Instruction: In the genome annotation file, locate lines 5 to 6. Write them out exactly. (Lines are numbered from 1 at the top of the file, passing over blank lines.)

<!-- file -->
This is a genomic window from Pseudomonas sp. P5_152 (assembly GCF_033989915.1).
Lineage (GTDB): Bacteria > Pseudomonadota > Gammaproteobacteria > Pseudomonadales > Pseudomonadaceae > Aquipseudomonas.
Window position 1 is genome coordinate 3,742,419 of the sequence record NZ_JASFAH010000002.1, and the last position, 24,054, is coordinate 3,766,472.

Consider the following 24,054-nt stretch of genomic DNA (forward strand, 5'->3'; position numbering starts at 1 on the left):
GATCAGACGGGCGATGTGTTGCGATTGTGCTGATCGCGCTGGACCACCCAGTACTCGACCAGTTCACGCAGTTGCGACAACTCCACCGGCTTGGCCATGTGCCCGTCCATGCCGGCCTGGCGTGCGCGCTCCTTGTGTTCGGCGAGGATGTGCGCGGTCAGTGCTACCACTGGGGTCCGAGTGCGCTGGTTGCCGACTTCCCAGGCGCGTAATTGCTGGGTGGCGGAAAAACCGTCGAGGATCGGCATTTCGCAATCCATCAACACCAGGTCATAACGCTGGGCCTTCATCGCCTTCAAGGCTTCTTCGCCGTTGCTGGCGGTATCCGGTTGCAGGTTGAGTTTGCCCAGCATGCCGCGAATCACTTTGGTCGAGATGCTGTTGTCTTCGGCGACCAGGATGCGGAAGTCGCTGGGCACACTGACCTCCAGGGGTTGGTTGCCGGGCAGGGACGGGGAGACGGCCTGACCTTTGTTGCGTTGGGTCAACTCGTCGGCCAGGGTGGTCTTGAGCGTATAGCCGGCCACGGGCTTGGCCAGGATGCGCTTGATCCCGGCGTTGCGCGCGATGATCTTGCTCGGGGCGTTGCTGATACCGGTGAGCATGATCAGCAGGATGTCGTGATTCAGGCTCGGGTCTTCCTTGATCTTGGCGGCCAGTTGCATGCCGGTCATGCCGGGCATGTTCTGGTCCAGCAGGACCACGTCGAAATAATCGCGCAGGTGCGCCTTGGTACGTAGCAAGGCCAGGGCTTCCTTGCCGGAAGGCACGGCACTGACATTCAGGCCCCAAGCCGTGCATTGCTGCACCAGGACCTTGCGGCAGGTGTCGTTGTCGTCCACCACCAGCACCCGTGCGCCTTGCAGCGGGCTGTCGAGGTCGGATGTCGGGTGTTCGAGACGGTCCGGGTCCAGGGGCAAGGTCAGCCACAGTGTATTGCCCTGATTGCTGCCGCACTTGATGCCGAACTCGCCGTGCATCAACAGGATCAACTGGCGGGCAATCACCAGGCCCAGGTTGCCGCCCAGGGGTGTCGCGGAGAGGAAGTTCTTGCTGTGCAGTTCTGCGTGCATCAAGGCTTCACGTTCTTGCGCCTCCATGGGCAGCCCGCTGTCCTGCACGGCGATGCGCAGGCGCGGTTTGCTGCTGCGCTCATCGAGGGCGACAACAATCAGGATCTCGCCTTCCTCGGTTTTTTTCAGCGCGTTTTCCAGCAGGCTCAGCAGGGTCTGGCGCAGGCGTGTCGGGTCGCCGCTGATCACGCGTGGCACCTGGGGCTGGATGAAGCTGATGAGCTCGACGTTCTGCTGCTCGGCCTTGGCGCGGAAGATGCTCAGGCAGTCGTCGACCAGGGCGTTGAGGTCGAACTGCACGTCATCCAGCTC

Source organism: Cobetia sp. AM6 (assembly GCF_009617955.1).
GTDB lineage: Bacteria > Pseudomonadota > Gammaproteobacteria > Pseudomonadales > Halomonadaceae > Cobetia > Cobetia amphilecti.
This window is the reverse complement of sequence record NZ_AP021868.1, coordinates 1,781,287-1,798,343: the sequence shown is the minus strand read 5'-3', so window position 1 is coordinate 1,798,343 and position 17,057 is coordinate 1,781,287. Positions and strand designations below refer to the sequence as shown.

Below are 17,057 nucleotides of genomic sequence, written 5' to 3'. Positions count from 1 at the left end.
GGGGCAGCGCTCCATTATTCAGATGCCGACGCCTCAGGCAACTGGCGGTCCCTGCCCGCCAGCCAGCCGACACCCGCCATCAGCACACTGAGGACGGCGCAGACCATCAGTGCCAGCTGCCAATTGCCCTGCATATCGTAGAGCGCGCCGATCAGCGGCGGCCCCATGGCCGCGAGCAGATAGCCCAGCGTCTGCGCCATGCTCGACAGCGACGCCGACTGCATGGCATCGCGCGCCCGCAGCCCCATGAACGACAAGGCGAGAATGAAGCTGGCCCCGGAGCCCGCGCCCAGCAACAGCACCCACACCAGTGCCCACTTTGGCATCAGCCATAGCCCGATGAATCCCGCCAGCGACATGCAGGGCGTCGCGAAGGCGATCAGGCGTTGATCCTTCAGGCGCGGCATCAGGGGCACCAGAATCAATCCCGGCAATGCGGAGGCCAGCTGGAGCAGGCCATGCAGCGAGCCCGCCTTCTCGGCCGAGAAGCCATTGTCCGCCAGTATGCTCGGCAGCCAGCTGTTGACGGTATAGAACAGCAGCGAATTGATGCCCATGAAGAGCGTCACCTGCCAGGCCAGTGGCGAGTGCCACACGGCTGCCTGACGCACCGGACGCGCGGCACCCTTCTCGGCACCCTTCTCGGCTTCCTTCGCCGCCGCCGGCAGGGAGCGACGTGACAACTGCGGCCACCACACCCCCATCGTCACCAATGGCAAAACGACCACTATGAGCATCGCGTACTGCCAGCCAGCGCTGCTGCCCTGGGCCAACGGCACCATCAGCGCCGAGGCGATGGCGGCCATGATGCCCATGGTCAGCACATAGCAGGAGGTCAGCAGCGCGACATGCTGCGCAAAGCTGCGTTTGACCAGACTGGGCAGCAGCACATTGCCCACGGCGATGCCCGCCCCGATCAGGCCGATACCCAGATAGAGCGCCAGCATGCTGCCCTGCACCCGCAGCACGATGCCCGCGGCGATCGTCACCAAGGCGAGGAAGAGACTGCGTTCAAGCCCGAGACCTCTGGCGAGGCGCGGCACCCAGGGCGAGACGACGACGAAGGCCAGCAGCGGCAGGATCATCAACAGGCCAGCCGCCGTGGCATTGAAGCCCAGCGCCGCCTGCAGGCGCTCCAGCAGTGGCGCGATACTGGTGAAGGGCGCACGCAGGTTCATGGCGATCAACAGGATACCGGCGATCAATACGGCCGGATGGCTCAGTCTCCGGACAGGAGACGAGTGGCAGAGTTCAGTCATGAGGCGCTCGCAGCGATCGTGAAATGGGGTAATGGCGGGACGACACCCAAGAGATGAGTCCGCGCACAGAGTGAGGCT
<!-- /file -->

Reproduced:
GATCAGACGGGCGATGTGTTGCGATTGTGCTGATCGCGCTGGACCACCCAGTACTCGACCAGTTCACGCAGTTGCGACAACTCCACCGGCTTGGCCATGTGCCCGTCCATGCCGGCCTGGCGTGCGCGCTCCTTGTGTTCGGCGAGGATGTGCGCGGTCAGTGCTACCACTGGGGTCCGAGTGCGCTGGTTGCCGACTTCCCAGGCGCGTAATTGCTGGGTGGCGGAAAAACCGTCGAGGATCGGCATTTCGCAATCCATCAACACCAGGTCATAACGCTGGGCCTTCATCGCCTTCAAGGCTTCTTCGCCGTTGCTGGCGGTATCCGGTTGCAGGTTGAGTTTGCCCAGCATGCCGCGAATCACTTTGGTCGAGATGCTGTTGTCTTCGGCGACCAGGATGCGGAAGTCGCTGGGCACACTGACCTCCAGGGGTTGGTTGCCGGGCAGGGACGGGGAGACGGCCTGACCTTTGTTGCGTTGGGTCAACTCGTCGGCCAGGGTGGTCTTGAGCGTATAGCCGGCCACGGGCTTGGCCAGGATGCGCTTGATCCCGGCGTTGCGCGCGATGATCTTGCTCGGGGCGTTGCTGATACCGGTGAGCATGATCAGCAGGATGTCGTGATTCAGGCTCGGGTCTTCCTTGATCTTGGCGGCCAGTTGCATGCCGGTCATGCCGGGCATGTTCTGGTCCAGCAGGACCACGTCGAAATAATCGCGCAGGTGCGCCTTGGTACGTAGCAAGGCCAGGGCTTCCTTGCCGGAAGGCACGGCACTGACATTCAGGCCCCAAGCCGTGCATTGCTGCACCAGGACCTTGCGGCAGGTGTCGTTGTCGTCCACCACCAGCACCCGTGCGCCTTGCAGCGGGCTGTCGAGGTCGGATGTCGGGTGTTCGAGACGGTCCGGGTCCAGGGGCAAGGTCAGCCACAGTGTATTGCCCTGATTGCTGCCGCACTTGATGCCGAACTCGCCGTGCATCAACAGGATCAACTGGCGGGCAATCACCAGGCCCAGGTTGCCGCCCAGGGGTGTCGCGGAGAGGAAGTTCTTGCTGTGCAGTTCTGCGTGCATCAAGGCTTCACGTTCTTGCGCCTCCATGGGCAGCCCGCTGTCCTGCACGGCGATGCGCAGGCGCGGTTTGCTGCTGCGCTCATCGAGGGCGACAACAATCAGGATCTCGCCTTCCTCGGTTTTTTTCAGCGCGTTTTCCAGCAGGCTCAGCAGGGTCTGGCGCAGGCGTGTCGGGTCGCCGCTGATCACGCGTGGCACCTGGGGCTGGATGAAGCTGATGAGCTCGACGTTCTGCTGCTCGGCCTTGGCGCGGAAGATGCTCAGGCAGTCGTCGACCAGGGCGTTGAGGTCGAACTGCACGTCATCCAGCTC

Source organism: Cobetia sp. AM6 (assembly GCF_009617955.1).